Today I’ve been thinking about trends in information literacy. As a librarian, information literacy is something that I want to teach to my patrons. But, how do you define it? At its core, information literacy is your ability to do the following:
- Define an information need. In other words, what do you need to know?
- Follow a logical process to search for and locate information. In other words, you have the ability to think about where you will find what you need, then actually go find it.
- Synthesize and utilize information appropriately. In other words, you know what information you need from all the information that you have found, and you are able to apply it to what you are working on or what you know. You build relationships and connections with the information.
- Evaluate the overall effectiveness of your process. In other words, you are able to say what worked, and what didn’t, for the next time you need to look for information.
But, what does that mean for library users today? What strikes me as the most interesting think (or maybe the biggest emerging trend) for information literacy is that it is no longer one-dimensional. Information literacy today is multifaceted. Library users must learn how to navigate a variety of settings in order to effectively communicate their needs. Where the library was once a physical building, now information encompasses mobile technologies, apps, and a variety of digital reference. It’s not enough to be able to navigate the card catalog and find the right book. Today, you have to decide if you want a book or a website, a peer-reviewed article or just a magazine. You have to know what is available in each format, how to evaluate it, and the most effective use of it.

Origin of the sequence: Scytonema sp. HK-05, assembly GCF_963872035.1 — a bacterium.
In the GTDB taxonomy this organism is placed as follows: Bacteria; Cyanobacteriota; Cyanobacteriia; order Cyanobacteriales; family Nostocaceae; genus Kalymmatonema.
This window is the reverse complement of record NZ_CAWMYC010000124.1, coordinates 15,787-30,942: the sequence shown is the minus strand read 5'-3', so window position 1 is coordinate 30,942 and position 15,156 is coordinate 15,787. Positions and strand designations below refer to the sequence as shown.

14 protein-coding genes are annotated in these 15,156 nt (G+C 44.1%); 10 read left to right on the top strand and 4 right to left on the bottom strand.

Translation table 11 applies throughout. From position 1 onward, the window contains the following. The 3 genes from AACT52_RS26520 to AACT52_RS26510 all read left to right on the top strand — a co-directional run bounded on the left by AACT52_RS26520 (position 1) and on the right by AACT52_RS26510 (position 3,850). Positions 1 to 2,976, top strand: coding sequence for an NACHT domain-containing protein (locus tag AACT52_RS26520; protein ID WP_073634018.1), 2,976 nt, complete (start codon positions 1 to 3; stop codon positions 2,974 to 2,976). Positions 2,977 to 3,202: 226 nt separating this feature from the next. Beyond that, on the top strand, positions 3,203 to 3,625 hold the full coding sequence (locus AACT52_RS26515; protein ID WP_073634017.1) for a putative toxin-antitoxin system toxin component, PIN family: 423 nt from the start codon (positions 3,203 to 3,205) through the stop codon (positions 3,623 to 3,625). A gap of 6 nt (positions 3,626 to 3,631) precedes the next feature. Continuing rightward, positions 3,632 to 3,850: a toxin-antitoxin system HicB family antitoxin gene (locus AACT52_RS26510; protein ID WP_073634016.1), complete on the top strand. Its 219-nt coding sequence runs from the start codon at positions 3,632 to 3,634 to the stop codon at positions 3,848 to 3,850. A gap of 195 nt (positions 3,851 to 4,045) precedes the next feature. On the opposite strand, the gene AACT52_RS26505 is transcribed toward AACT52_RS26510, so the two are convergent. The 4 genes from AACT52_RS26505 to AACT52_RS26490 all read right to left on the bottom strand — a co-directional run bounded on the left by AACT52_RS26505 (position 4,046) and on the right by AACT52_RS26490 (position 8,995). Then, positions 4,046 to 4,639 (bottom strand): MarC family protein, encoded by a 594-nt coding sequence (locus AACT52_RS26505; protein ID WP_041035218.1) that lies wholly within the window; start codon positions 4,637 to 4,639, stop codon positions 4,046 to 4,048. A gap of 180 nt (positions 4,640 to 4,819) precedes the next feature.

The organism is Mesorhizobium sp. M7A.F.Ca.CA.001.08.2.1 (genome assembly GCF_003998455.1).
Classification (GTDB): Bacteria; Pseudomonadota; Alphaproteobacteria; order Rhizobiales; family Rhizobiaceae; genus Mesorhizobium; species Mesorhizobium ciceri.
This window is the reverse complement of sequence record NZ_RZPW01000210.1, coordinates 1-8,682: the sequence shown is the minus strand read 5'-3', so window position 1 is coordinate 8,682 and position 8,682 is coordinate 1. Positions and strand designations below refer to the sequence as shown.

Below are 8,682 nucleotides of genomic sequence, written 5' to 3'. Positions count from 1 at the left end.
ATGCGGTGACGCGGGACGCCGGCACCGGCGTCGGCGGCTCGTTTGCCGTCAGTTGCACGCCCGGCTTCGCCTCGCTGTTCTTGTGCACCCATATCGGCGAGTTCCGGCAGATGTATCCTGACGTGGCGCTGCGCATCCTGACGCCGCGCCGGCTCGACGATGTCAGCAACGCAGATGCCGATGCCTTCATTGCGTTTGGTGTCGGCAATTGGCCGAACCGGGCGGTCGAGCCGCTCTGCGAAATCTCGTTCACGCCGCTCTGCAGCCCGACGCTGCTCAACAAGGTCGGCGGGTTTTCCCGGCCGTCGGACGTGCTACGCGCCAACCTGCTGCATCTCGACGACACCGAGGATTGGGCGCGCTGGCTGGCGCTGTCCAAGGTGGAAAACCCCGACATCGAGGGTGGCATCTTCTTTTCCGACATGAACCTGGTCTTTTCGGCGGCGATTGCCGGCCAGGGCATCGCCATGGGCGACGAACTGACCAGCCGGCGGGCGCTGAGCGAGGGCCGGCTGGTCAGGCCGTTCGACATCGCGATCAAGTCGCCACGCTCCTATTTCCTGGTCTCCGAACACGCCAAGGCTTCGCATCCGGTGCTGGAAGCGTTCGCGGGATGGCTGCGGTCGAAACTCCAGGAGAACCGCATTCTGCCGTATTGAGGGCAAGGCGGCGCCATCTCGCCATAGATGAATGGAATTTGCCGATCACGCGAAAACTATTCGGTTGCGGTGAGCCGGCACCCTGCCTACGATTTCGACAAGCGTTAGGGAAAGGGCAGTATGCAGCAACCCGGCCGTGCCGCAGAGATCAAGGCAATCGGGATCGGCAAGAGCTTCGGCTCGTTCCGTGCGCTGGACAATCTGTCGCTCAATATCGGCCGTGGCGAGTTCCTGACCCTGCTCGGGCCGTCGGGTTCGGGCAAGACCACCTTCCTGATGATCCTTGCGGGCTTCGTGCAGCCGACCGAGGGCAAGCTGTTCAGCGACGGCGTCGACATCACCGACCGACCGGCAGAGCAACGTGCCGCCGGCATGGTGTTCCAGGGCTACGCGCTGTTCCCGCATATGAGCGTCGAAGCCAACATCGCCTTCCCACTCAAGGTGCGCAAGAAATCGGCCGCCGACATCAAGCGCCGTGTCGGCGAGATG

Information literacy today includes print literacy, but also digital literacy, media, visual literacy, and more. Library users must learn to develop a more comprehensive search strategy utilizing a variety of formats, and understand the process of determining the most effective resources for a specific question. I love being a librarian and being part of that. Introducing others to new ways to locate information, and meeting that specific need, is one of the highlights of my job.
I have no doubt that information literacy will continue to evolve in the years to come. While I was at TLA in April, I was able to sit in some great sessions on information literacy and library instruction, and learn new tips and tricks for helping users connect with information. I look forward to the opportunity to continue exploring these tools, and even more to being able to share them with others. In the constant changing dynamic of information and access, libraries (and librarians) can’t afford to stay stagnate.